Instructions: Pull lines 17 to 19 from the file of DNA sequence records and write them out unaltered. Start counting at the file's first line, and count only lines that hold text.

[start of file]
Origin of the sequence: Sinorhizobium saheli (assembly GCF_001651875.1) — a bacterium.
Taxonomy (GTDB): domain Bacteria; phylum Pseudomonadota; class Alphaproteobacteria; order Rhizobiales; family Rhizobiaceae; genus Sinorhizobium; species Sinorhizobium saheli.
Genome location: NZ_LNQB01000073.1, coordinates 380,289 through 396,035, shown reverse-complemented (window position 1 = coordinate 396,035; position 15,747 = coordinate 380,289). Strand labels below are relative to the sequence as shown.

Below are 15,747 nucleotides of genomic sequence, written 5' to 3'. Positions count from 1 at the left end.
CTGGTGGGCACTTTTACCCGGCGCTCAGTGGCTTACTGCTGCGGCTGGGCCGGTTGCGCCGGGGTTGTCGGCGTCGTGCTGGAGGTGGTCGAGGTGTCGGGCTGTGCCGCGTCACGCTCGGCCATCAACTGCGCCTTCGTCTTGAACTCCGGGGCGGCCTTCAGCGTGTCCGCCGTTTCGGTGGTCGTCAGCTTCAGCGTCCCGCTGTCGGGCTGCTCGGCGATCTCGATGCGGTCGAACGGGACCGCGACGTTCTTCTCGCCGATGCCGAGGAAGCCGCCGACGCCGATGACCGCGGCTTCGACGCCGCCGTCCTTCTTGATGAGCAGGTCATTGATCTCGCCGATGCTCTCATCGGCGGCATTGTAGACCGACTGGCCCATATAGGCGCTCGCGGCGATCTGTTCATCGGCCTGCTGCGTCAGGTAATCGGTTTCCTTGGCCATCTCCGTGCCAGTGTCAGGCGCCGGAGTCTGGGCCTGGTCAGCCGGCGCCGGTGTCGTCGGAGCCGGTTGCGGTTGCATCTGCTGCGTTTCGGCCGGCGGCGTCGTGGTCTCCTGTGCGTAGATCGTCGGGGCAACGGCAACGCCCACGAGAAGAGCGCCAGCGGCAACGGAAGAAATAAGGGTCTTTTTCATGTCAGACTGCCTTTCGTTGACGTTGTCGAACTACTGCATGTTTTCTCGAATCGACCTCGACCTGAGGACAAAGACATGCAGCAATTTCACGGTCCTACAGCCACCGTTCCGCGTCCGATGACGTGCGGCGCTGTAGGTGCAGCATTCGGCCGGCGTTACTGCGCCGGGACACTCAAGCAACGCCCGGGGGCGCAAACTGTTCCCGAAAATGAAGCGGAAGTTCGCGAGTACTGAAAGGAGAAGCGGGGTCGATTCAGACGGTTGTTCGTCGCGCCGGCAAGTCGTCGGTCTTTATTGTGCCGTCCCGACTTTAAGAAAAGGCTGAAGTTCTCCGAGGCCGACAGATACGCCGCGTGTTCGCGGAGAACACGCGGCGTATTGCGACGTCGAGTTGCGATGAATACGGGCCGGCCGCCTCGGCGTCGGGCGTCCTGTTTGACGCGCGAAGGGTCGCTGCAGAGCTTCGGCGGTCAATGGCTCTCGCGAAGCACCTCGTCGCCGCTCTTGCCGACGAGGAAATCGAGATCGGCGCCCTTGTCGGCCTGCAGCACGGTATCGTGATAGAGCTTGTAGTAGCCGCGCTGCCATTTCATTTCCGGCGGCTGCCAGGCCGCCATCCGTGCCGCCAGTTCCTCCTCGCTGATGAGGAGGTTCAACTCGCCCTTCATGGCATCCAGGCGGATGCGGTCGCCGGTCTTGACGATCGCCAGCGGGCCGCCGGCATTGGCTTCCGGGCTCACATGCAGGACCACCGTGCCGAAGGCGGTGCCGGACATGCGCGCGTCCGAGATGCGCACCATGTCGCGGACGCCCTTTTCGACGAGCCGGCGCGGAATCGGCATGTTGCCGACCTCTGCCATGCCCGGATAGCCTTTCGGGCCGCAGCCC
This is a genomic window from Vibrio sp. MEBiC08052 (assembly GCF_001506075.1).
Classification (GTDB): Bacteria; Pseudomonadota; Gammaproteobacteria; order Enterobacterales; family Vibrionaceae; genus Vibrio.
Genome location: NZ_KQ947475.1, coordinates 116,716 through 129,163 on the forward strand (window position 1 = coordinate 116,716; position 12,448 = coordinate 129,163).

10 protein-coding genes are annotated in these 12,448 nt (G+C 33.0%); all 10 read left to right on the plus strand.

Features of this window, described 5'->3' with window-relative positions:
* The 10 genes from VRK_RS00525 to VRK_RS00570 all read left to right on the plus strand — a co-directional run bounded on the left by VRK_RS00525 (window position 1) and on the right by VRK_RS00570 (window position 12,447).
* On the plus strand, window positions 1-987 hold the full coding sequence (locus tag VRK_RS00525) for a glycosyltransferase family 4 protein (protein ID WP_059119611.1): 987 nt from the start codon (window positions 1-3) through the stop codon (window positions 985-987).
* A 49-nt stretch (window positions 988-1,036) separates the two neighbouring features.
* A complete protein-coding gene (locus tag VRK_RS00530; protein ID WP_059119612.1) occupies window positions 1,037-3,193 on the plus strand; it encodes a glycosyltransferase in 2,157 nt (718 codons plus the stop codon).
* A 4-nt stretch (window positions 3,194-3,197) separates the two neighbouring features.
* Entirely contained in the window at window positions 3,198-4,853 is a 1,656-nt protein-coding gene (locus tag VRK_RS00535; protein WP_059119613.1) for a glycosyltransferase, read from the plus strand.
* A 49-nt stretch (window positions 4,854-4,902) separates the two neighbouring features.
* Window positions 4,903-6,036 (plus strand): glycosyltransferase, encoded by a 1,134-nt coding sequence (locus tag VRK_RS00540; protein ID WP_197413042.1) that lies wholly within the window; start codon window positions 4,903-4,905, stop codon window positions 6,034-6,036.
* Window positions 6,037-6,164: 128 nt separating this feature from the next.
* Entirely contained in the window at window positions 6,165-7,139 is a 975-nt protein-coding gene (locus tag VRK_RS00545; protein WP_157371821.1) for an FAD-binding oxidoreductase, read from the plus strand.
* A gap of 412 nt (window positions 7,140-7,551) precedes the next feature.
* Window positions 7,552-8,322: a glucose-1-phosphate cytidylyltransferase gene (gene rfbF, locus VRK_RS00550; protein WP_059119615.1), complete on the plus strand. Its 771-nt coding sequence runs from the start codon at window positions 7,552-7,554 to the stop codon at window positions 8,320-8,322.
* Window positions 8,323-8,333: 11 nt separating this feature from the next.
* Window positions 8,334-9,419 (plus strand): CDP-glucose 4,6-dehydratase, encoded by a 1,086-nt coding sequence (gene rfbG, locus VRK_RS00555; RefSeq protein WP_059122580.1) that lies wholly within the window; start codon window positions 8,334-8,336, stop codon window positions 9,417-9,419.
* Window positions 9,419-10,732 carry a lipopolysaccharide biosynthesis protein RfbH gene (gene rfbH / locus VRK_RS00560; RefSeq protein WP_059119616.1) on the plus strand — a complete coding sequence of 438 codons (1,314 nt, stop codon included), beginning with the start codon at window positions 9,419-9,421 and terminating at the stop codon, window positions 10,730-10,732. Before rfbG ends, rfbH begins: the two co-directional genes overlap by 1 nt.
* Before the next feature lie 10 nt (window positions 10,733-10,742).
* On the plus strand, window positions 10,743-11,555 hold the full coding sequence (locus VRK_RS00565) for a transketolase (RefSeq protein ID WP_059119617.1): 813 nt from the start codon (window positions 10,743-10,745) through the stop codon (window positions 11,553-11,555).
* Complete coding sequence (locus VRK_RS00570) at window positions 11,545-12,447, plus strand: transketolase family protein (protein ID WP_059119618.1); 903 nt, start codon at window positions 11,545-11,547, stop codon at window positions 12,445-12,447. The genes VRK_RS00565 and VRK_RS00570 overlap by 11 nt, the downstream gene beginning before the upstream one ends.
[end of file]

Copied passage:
* A 49-nt stretch (window positions 4,854-4,902) separates the two neighbouring features.
* Window positions 4,903-6,036 (plus strand): glycosyltransferase, encoded by a 1,134-nt coding sequence (locus tag VRK_RS00540; protein ID WP_197413042.1) that lies wholly within the window; start codon window positions 4,903-4,905, stop codon window positions 6,034-6,036.
* Window positions 6,037-6,164: 128 nt separating this feature from the next.